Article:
My Take on “13 Reasons Why”

I originally posted this as a note on my Facebook account. I’m reposting it here for archival purposes. It certainly won’t increase the number of people who see it. 🙂

Don’t read this if you haven’t watched the whole series.

I’m on my second pass through, and since I completed it a few days ago, I’ve thought long and hard about it, and my reactions to it. I’ve also read what a lot of critics have said, both positive and negative. So here are the thoughts I’ve had about it that I think are worth your time to read. Note: I won’t go too much into how it affected me personally, because this is a public post and has to pass the “would I want to see it on a freeway billboard” test. As to my background, suffice to say that I qualify for a semicolon tattoo. Anyway…

1. Hannah is an unreliable narrator. She tells us the truth as she perceives it, which may or may not bear any resemblance to the objective truth. The show has been criticized for not addressing Hannah’s mental health issues. This is because she does not know she has them.

2. Hannah is an adolescent. She does not have a fully developed frontal lobe. Her bad judgment is natural. Catastrophizing is natural. Inability to evaluate the scope and extent of a problem is natural. Another reason that Hannah’s mental health issues are not addressed is that she can barely say anything to anyone about what she is going though, much less say that she’s suicidal and needs help. More generally, teenagers don’t talk, a lot of the time because they don’t know how to translate their abstract thoughts into English. When my 17-year-old son gives me one-syllable answers to complex questions, I recite my parental mantra: “Developmentally appropriate”.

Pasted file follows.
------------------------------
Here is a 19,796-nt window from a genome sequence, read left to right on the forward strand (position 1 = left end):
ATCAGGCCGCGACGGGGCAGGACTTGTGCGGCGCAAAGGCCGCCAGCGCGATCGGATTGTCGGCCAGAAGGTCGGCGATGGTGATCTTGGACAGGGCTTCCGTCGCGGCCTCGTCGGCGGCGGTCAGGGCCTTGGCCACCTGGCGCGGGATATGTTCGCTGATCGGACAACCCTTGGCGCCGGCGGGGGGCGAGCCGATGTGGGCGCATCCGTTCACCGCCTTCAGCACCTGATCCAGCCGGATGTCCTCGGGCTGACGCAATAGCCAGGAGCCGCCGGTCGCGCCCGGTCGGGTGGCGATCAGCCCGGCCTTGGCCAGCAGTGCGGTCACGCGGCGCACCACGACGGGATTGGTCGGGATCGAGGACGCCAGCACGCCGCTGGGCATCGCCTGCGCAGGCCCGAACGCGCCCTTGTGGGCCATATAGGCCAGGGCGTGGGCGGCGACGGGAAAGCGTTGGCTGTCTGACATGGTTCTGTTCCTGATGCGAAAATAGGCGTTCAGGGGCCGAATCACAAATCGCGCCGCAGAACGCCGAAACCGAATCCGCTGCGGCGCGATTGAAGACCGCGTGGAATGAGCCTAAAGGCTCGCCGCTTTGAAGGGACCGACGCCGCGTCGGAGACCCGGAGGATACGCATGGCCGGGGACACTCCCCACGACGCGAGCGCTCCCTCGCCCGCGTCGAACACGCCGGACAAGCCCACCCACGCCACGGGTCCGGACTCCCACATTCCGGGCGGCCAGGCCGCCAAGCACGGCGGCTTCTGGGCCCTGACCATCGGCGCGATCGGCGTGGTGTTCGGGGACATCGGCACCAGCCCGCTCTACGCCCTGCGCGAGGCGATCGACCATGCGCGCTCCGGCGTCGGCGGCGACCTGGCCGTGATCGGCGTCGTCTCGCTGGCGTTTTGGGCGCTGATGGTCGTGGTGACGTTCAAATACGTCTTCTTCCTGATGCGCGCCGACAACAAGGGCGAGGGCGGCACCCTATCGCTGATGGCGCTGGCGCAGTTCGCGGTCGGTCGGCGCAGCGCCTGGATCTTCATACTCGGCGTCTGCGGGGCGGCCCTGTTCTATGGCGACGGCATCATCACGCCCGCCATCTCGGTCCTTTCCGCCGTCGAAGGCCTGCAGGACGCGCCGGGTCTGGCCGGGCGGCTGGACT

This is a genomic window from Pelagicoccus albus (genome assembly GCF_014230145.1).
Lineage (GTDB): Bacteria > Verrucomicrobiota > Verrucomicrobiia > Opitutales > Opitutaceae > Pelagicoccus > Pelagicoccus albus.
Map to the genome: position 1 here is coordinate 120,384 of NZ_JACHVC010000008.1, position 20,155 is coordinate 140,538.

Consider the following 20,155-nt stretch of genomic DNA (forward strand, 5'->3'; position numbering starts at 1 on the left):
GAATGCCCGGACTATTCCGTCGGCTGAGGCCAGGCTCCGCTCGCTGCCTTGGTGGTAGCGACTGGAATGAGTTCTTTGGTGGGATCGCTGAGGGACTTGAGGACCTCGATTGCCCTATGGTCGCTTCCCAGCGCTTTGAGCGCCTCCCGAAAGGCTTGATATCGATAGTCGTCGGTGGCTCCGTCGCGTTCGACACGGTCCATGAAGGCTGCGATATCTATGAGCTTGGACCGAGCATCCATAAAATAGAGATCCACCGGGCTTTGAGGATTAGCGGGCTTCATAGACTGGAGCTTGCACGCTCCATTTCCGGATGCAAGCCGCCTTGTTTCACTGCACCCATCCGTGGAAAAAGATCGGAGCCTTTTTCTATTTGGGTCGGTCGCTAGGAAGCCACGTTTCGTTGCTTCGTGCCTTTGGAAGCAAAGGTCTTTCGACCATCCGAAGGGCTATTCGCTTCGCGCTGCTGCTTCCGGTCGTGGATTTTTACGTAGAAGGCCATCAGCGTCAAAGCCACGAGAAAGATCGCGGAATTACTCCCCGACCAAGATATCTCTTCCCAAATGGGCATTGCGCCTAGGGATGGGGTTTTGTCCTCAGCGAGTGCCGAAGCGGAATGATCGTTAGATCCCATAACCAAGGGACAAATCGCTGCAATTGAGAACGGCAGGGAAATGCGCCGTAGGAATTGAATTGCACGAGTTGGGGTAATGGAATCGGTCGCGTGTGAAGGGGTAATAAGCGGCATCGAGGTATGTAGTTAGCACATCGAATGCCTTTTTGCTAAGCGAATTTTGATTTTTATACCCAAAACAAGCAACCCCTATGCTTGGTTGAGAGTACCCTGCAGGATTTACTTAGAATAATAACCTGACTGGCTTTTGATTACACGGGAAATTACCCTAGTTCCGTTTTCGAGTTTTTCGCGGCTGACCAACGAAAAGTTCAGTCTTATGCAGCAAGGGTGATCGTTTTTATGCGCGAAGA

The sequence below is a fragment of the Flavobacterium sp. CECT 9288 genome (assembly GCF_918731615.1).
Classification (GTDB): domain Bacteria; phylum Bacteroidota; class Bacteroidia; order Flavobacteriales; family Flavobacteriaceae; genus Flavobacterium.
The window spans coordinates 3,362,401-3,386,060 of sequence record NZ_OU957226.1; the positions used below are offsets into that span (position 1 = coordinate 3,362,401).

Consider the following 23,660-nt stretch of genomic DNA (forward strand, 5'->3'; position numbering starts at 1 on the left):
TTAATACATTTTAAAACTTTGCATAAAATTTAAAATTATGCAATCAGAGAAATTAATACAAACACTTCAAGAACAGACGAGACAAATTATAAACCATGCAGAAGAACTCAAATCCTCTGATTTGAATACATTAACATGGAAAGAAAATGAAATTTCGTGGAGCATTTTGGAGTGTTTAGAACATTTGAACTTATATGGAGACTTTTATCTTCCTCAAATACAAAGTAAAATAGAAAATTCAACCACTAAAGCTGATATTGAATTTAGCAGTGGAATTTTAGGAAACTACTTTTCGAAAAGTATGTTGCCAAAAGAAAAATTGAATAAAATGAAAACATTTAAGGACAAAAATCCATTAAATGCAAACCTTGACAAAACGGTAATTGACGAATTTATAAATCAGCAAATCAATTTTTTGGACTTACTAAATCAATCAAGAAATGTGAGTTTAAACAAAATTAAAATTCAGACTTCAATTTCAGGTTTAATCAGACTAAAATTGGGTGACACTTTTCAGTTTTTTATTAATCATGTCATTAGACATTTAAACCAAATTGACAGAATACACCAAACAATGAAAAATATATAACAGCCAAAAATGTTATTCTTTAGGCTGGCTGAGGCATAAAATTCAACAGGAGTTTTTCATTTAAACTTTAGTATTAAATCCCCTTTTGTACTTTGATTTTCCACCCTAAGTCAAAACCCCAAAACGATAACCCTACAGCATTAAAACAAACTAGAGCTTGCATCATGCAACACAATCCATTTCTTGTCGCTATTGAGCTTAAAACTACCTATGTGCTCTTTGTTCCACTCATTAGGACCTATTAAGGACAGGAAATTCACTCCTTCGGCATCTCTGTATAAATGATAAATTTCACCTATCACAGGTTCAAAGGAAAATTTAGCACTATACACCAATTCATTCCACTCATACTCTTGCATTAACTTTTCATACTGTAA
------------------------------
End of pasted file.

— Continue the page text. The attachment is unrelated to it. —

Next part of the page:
3. The rape is what killed her. Not metaphorically, literally. We see it when she stops any pretense of resisting. Her head is resting on the edge of the hot tub. She’s facing us, eyes open and unblinking, her face slack, nothing moving. I have watched people die, and that is what it looks like. (This was brilliant acting and cinematography, BTW.)

4. Hannah never disregarded the effect her death would have on those who cared for her. Because of this, she didn’t see her death as being a tragedy to those she cared about. She saw it as unburdening them. This bears emphasizing, because so many people think suicide is just a cry for help, or an attention grab, or a permanent solution to a temporary problem (or even a permanent problem). What’s not often recognized is that the suicidal person can truly believe that the best thing they can do for the people they care about is to disappear from those people’s lives.

5. Hannah has no adult support. We know that Porter was not good at his job. He missed signs, and completely mishandled what Hannah told him in their last meeting. Her teachers are just trying to get through another day. The parents of the kids in her social circle are out of the loop, either symbolically or literally absent.

6. Hannah’s parents aren’t at fault. She knew they were having money problems, and that the store was about to go out of business. From her perspective, all she did was make the situation worse by losing the deposits; she was no help to the business. She also believed that since they were going through the most difficult times of their own lives, she shouldn’t burden them any further with her problems, so they never knew.

7. Hannah did not kill herself “at” anyone. As the show progresses, one tape per episode, it can look that way. It’s this misreading of the tapes that gave rise to the #welcometoyourtape memes going around. She may have wanted to punish each person for their contribution, but after the rape, she says, “I started with Justin. Then Jessica. Who each broke my heart. Alex, Tyler, Courtney, Marcus, who each helped to destroy my reputation. On through Zack and Ryan who broke my spirit. Through tape number twelve, Bryce Walker, who broke my soul.” That’s everything. She’s dead. The only thing left is a final system shutdown.

8. Hannah’s death was a systemic failure. Tony said, “We all let her down.” But it was not just individuals who did that. It was also the framework in which they operated, which allowed enough bad things to happen, in the right order, to end in tragedy. With the exception of the rape, there was no one thing that, had it not occurred, would definitely have saved Hannah’s life. (Side note: How would all this have played out if the school were here in New Jersey, under its strictest-in-the-country anti-bullying laws?)